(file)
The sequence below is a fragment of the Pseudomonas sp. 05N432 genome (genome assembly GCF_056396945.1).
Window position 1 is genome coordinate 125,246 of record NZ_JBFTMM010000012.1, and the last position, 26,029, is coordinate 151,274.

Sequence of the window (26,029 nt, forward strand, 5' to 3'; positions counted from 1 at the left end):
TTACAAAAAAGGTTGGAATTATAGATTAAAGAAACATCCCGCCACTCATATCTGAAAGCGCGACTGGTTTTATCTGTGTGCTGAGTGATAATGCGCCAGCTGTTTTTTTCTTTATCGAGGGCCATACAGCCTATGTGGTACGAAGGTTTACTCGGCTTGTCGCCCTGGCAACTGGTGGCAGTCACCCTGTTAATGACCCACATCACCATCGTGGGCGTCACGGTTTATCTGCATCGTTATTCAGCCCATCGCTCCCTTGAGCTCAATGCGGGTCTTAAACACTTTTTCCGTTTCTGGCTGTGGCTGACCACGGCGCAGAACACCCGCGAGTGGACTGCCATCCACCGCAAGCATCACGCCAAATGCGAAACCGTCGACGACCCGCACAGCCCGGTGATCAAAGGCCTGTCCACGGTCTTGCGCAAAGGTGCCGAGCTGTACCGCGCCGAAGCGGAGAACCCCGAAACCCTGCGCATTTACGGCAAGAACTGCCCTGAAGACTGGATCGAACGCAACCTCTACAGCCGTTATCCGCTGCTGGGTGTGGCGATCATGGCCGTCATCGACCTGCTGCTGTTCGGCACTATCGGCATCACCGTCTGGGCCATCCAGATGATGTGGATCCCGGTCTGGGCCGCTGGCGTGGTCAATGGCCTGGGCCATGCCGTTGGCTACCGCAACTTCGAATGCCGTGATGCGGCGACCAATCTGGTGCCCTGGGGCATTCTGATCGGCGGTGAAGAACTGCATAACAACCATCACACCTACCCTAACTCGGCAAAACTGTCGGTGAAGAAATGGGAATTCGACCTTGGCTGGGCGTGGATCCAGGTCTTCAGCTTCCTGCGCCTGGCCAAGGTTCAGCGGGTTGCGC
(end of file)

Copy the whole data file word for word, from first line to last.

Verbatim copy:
The sequence below is a fragment of the Pseudomonas sp. 05N432 genome (genome assembly GCF_056396945.1).
Window position 1 is genome coordinate 125,246 of record NZ_JBFTMM010000012.1, and the last position, 26,029, is coordinate 151,274.

Sequence of the window (26,029 nt, forward strand, 5' to 3'; positions counted from 1 at the left end):
TTACAAAAAAGGTTGGAATTATAGATTAAAGAAACATCCCGCCACTCATATCTGAAAGCGCGACTGGTTTTATCTGTGTGCTGAGTGATAATGCGCCAGCTGTTTTTTTCTTTATCGAGGGCCATACAGCCTATGTGGTACGAAGGTTTACTCGGCTTGTCGCCCTGGCAACTGGTGGCAGTCACCCTGTTAATGACCCACATCACCATCGTGGGCGTCACGGTTTATCTGCATCGTTATTCAGCCCATCGCTCCCTTGAGCTCAATGCGGGTCTTAAACACTTTTTCCGTTTCTGGCTGTGGCTGACCACGGCGCAGAACACCCGCGAGTGGACTGCCATCCACCGCAAGCATCACGCCAAATGCGAAACCGTCGACGACCCGCACAGCCCGGTGATCAAAGGCCTGTCCACGGTCTTGCGCAAAGGTGCCGAGCTGTACCGCGCCGAAGCGGAGAACCCCGAAACCCTGCGCATTTACGGCAAGAACTGCCCTGAAGACTGGATCGAACGCAACCTCTACAGCCGTTATCCGCTGCTGGGTGTGGCGATCATGGCCGTCATCGACCTGCTGCTGTTCGGCACTATCGGCATCACCGTCTGGGCCATCCAGATGATGTGGATCCCGGTCTGGGCCGCTGGCGTGGTCAATGGCCTGGGCCATGCCGTTGGCTACCGCAACTTCGAATGCCGTGATGCGGCGACCAATCTGGTGCCCTGGGGCATTCTGATCGGCGGTGAAGAACTGCATAACAACCATCACACCTACCCTAACTCGGCAAAACTGTCGGTGAAGAAATGGGAATTCGACCTTGGCTGGGCGTGGATCCAGGTCTTCAGCTTCCTGCGCCTGGCCAAGGTTCAGCGGGTTGCGC